Monday, March 14, 2016

TypeScript - Function / Constructor Overloading

TypeScript supports overloading of functions/constructor, but not in the same way as in .Net. Since JavaScript does not provide support of overloading itself, TypeScript enforces strong typing against the various overload signatures at design time, the function name is the same, but the signature of each overload (i.e. their name and parameters, but not the return type) is different. But we still have to write a generalized function that could work in generated JavaScript code, that is compatible with all overloads signatures, and will have only one function implementation.

This example make it clear:

interface IShape {
        x: number;
        y: number;
        height: number;
        width: number;
    }

    class Square {
        public x: number;
        public y: number;
        public height: number;
        public width: number;

        constructor();
        constructor(obj: IShape);
        constructor(obj?: any) {
            this.x = obj && obj.x || 0
            this.y = obj && obj.y || 0
            this.height = obj && obj.height || 0
            this.width = obj && obj.width || 0;
        }
    }

Square class has total 3 constructor signatures, first one is empty, second contains an object of type implementing interface IShape, and the last overload receives parameter with type any to make it compatible with previous overloads. Also notice that only the last overload function signature could have the actual implementation code.

In the calling stack, it looks at the overload list, and check the first overload to call the function with the provided parameters. If it finds a match, it picks this overload as the correct overload. For this reason, usually overloads should be ordered from most specific to least specific.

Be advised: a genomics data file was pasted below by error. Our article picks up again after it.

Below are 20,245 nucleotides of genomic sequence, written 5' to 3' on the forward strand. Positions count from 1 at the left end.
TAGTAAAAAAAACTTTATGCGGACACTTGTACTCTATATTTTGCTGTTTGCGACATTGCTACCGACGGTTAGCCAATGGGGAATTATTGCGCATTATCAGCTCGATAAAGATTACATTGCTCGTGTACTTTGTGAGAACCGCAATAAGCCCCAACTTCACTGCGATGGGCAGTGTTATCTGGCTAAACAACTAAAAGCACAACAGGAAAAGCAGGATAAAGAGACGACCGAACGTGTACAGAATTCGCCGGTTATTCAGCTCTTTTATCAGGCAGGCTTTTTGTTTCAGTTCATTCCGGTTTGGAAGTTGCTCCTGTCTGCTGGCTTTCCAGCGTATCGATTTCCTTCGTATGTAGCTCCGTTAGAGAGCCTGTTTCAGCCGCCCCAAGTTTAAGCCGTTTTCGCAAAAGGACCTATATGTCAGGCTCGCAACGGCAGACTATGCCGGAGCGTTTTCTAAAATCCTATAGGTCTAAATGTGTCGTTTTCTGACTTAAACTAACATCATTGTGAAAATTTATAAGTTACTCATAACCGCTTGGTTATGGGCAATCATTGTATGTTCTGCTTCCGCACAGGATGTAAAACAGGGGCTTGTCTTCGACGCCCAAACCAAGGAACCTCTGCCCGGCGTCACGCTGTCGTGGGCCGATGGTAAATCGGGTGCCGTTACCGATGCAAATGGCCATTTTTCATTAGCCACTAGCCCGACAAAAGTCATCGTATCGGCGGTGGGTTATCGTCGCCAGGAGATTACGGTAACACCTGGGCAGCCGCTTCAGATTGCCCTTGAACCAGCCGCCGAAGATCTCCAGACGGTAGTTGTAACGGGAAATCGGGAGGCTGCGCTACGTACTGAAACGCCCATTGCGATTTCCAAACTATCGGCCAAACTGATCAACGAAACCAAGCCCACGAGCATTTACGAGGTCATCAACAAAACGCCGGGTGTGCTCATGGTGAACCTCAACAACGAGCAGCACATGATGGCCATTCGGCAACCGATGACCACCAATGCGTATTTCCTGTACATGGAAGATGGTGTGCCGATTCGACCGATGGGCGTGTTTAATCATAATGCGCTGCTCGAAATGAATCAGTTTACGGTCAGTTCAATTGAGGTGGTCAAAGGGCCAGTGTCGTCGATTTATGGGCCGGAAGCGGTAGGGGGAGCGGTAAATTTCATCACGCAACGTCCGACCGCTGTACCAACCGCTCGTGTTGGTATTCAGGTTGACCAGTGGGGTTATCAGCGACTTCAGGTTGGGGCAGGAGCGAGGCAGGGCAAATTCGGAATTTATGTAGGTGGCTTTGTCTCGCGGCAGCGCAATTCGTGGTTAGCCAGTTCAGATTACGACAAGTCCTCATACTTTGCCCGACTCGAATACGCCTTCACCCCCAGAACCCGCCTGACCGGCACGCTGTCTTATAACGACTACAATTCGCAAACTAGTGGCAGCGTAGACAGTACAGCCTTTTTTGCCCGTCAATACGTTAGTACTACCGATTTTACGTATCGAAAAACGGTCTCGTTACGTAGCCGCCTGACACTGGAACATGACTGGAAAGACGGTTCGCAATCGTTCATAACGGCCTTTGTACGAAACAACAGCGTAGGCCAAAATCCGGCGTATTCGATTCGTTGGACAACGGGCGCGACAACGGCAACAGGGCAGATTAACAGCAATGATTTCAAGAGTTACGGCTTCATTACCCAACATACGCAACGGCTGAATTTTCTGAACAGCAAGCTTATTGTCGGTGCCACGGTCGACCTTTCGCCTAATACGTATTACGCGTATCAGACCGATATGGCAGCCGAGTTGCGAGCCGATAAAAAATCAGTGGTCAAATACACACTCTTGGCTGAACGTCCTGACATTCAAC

You can create objects with this class in the following ways:

    //empty constructor
    var square1: Square;
    square1 = new Square();
    square1.x = 10;
    square1.y = 50;
    square1.height = 100;
    square1.width = 100;
    
    var squareConfig: IShape;
    squareConfig = { x: 10, y: 50, height: 100, width: 100 };

    //contstructor with interface IShap
    var square2: Square;
    square2 = new Square(squareConfig);

    //contstructor with JavaScript object literal
    var square3: Square;
    square3 = new Square({ x: 10, y: 50, height: 100, width: 100 });

If you are working in Visual Studio with TypeScript support enabled, you will get intellicense support, and display avialable overloads similar to this:

Following function overloads added to the Square class, having different parameters of basic types.

 SetColor(x:boolean) : void;
 SetColor(x: number): void;
 SetColor(x: string): void;
 SetColor(x: any): void
 {
  if (typeof x == "boolean"){
   alert("Boolean overload is called, use default color value.");
  }
  else if (typeof x == "number") {
   alert("Number overload is called, use color from number value.");
  }
  else if (typeof x == "string") {
   alert("Number overload is called, use color from string value.");
  }
 }

Since we could have only one real function implementation, so inside this function body, we have to check for different types in order to respond with desired behavior.

Visual Studio Intellicense support will display overload options similar to this:

Above function can be called in the following ways:

    square1.SetColor(true);
    square1.SetColor(255);
    square1.SetColor("#235253");

1 comment:

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